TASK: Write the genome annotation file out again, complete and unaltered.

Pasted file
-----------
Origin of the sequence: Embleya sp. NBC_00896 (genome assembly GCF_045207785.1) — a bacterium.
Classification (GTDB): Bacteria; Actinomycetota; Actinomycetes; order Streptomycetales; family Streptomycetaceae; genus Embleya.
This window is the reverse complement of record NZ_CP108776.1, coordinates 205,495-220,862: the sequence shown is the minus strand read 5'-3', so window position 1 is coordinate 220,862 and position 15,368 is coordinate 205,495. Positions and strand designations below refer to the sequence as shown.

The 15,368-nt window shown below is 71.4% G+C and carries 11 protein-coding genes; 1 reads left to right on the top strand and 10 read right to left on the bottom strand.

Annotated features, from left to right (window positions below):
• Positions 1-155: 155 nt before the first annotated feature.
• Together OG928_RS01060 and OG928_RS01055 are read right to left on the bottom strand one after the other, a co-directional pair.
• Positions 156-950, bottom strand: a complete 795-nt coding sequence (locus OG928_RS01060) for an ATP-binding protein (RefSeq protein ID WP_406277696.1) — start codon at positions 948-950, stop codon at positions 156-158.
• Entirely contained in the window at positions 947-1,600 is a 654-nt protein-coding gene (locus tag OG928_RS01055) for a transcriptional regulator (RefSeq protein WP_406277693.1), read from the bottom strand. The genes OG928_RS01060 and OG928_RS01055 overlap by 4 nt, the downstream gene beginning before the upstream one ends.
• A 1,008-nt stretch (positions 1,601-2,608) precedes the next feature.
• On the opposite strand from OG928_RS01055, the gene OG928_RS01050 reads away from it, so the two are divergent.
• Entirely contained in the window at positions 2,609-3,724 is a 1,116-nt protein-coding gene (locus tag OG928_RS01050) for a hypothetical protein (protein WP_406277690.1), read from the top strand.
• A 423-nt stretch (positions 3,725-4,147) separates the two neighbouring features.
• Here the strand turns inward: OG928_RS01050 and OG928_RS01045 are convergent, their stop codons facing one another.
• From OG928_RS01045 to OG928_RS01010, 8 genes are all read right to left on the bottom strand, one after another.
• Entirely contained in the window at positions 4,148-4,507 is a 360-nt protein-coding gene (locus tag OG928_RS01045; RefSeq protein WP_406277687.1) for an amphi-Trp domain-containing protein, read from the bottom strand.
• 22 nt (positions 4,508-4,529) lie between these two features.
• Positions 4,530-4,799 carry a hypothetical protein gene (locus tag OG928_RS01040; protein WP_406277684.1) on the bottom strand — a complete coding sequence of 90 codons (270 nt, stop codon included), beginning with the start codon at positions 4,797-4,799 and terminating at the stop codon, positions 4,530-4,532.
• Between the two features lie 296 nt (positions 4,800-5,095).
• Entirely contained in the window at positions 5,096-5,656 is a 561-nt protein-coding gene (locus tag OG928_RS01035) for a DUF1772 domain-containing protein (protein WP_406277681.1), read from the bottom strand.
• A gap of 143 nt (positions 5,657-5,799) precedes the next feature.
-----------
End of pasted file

Origin of the sequence: Embleya sp. NBC_00896 (genome assembly GCF_045207785.1) — a bacterium.
Classification (GTDB): Bacteria; Actinomycetota; Actinomycetes; order Streptomycetales; family Streptomycetaceae; genus Embleya.
This window is the reverse complement of record NZ_CP108776.1, coordinates 205,495-220,862: the sequence shown is the minus strand read 5'-3', so window position 1 is coordinate 220,862 and position 15,368 is coordinate 205,495. Positions and strand designations below refer to the sequence as shown.

The 15,368-nt window shown below is 71.4% G+C and carries 11 protein-coding genes; 1 reads left to right on the top strand and 10 read right to left on the bottom strand.

Annotated features, from left to right (window positions below):
• Positions 1-155: 155 nt before the first annotated feature.
• Together OG928_RS01060 and OG928_RS01055 are read right to left on the bottom strand one after the other, a co-directional pair.
• Positions 156-950, bottom strand: a complete 795-nt coding sequence (locus OG928_RS01060) for an ATP-binding protein (RefSeq protein ID WP_406277696.1) — start codon at positions 948-950, stop codon at positions 156-158.
• Entirely contained in the window at positions 947-1,600 is a 654-nt protein-coding gene (locus tag OG928_RS01055) for a transcriptional regulator (RefSeq protein WP_406277693.1), read from the bottom strand. The genes OG928_RS01060 and OG928_RS01055 overlap by 4 nt, the downstream gene beginning before the upstream one ends.
• A 1,008-nt stretch (positions 1,601-2,608) precedes the next feature.
• On the opposite strand from OG928_RS01055, the gene OG928_RS01050 reads away from it, so the two are divergent.
• Entirely contained in the window at positions 2,609-3,724 is a 1,116-nt protein-coding gene (locus tag OG928_RS01050) for a hypothetical protein (protein WP_406277690.1), read from the top strand.
• A 423-nt stretch (positions 3,725-4,147) separates the two neighbouring features.
• Here the strand turns inward: OG928_RS01050 and OG928_RS01045 are convergent, their stop codons facing one another.
• From OG928_RS01045 to OG928_RS01010, 8 genes are all read right to left on the bottom strand, one after another.
• Entirely contained in the window at positions 4,148-4,507 is a 360-nt protein-coding gene (locus tag OG928_RS01045; RefSeq protein WP_406277687.1) for an amphi-Trp domain-containing protein, read from the bottom strand.
• 22 nt (positions 4,508-4,529) lie between these two features.
• Positions 4,530-4,799 carry a hypothetical protein gene (locus tag OG928_RS01040; protein WP_406277684.1) on the bottom strand — a complete coding sequence of 90 codons (270 nt, stop codon included), beginning with the start codon at positions 4,797-4,799 and terminating at the stop codon, positions 4,530-4,532.
• Between the two features lie 296 nt (positions 4,800-5,095).
• Entirely contained in the window at positions 5,096-5,656 is a 561-nt protein-coding gene (locus tag OG928_RS01035) for a DUF1772 domain-containing protein (protein WP_406277681.1), read from the bottom strand.
• A gap of 143 nt (positions 5,657-5,799) precedes the next feature.